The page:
Five friends travel to a secluded, idyllic cabin in the woods of Tennessee for a weekend getaway. While exploring the basement of the cabin they stumble upon a grotesque, flesh-covered book and a reel-to-reel tape recorder, which contains a professor’s translated notes of the book. As the tape is played they learn that the professor’s translation, the very tape they are playing, inadvertently summoned demons that possessed his wife. As a result the professor was forced to dismember her and bury her remains in the basement. Nonplussed or just plain stupid, they continue to play the tape unleashing the titular evil dead. Ethical dilemmas abound, as difficult decisions must be made about how to deal with periodically possessed friends.
I always find it difficult to write about classic horror films. How do you come up with an original observation that hasn’t been made during countless previous viewings? Watch it with someone who hasn’t seen it before, that’s how. When I first saw The Evil Dead on VHS as a kid it scared the shit out of me, as I had never seen anything like it before and certainly nothing so gory. I’ve always considered The Evil Dead to be the “scary” one and it’s two sequels to be the “intentionally campy” ones. Watching the original as an adult I find myself placing it in the “campy” category. Sure it wasn’t director Sam Rami’s intention to make The Evil Dead funny, but bad acting and very silly lines make it a hoot. To confirm my suspicion that it was no longer a scary film I closely monitored my friend, whom I’ve been referring to as Whirlygirl, as she watched Ash get repeatedly pummeled by demons for the first time. Her ongoing chuckles firmly establish The Evil Dead as camp for me. I wanted to say, “Hey wait a minute, this is scary”, but how could I when I don’t believe it myself anymore. Linda’s transformation (pictured above) and her high-pitched giggling still freak me out a little, but for the most part this is just silly fun. Clearly Rami recognized the high camp value of the original, which he ratcheted up brilliantly in Evil Dead 2: Dead by Dawn and, to a lesser extent in Army of Darkness.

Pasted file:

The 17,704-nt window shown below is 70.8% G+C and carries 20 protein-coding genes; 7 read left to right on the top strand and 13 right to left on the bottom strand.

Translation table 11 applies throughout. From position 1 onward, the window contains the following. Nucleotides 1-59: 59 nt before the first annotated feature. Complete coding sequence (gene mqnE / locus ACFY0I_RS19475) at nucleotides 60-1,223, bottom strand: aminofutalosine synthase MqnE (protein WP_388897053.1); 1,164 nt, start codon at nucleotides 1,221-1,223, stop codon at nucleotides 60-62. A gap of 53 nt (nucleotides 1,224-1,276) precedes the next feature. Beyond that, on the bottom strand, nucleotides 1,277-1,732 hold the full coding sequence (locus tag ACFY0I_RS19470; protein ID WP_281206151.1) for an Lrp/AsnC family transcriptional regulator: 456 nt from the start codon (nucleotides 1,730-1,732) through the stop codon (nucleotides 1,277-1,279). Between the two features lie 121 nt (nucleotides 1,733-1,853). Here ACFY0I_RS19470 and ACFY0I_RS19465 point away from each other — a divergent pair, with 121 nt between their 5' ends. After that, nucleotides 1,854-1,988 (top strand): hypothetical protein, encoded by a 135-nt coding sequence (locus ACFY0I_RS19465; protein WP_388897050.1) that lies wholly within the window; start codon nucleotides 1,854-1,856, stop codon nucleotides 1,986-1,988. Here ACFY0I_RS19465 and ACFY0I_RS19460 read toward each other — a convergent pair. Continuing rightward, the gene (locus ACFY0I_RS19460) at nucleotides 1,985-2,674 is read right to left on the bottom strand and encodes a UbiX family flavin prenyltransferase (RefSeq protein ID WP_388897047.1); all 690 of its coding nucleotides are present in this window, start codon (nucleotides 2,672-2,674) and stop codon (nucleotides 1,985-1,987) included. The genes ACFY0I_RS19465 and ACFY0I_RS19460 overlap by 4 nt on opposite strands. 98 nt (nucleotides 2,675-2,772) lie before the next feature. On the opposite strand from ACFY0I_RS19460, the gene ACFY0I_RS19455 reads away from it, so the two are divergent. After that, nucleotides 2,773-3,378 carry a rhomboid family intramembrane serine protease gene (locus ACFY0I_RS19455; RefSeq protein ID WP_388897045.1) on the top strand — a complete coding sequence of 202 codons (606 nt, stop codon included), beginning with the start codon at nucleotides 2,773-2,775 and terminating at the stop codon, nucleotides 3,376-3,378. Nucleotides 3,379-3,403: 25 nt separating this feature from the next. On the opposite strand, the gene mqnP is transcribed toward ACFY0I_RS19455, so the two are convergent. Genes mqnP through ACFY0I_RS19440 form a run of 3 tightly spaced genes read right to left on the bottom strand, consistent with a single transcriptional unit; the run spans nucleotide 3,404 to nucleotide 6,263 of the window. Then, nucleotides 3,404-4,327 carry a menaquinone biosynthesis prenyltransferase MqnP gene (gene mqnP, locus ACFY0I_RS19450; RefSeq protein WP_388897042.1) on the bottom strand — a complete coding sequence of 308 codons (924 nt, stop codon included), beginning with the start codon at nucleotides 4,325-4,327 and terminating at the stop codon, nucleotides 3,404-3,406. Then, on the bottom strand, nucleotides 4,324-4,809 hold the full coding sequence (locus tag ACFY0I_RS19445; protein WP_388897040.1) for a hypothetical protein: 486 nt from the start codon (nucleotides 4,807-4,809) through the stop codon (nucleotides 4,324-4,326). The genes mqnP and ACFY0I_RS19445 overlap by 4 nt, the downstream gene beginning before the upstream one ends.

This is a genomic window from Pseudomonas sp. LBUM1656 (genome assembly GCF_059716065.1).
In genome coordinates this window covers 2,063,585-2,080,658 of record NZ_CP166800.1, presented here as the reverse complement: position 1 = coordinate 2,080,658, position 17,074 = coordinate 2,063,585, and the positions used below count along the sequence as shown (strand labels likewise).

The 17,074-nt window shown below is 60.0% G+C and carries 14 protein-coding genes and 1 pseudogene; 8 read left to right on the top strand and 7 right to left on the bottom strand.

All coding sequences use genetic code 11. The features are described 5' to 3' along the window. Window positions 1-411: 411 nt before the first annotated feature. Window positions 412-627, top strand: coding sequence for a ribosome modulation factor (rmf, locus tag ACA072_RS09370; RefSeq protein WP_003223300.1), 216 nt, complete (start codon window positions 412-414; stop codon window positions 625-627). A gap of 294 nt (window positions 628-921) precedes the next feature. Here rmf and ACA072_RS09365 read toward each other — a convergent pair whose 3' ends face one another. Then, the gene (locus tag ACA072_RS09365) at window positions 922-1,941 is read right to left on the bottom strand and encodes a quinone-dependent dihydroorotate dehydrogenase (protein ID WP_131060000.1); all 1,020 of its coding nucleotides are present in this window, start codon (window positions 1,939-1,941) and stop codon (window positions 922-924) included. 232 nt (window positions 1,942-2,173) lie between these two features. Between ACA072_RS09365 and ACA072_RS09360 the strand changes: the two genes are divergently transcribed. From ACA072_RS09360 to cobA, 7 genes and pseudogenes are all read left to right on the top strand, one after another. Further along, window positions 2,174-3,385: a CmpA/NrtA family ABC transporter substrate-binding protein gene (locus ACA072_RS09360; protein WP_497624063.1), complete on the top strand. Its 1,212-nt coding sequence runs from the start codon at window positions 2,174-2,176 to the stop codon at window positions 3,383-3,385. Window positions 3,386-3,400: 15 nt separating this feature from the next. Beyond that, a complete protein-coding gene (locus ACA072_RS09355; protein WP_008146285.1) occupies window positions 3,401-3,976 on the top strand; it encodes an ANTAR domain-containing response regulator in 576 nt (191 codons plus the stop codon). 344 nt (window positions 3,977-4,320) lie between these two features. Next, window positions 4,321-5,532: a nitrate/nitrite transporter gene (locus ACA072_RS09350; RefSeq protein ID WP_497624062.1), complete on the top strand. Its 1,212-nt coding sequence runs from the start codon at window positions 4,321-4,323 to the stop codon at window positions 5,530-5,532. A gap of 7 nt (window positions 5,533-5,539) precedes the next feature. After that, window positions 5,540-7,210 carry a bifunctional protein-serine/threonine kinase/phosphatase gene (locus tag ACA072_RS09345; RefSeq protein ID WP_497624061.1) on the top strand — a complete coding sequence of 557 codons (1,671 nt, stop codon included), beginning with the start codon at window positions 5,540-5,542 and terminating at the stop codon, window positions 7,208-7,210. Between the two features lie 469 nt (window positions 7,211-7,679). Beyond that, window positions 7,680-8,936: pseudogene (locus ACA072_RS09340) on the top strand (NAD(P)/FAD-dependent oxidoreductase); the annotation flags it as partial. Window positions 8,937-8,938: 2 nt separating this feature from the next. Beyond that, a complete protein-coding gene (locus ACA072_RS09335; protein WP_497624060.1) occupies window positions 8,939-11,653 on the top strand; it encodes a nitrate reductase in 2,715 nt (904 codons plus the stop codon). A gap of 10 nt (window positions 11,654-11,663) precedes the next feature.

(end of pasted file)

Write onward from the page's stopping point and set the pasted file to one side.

Things I love about The Evil Dead.
It begins and ends with Ash. Bruce Campbell in his acting debut gives it his all and without realizing it creates an iconic character. In The Evil Dead Campbell is playing it straight but his less-than-stellar acting ability can only make us laugh. In the sequels he plays it for laughs and is a natural.
I love how Ash repeatedly gets pummeled. If he’s not being thrown across the room, bookshelves are falling on him.
The blood. Ash can’t go two minutes without having copious amounts of blood or demon bile spewed in his face. After a while he just accepts it.
Although the characters are upset by what’s happening, they never seem upset enough. As their friends turn into demons they kind of just go with it as if to say, “Oh how annoying.”
Despite the low budget, the demons are pretty cool looking. This one in the floor is particularly effective.
To this day, the Evil Dead is really quite gross.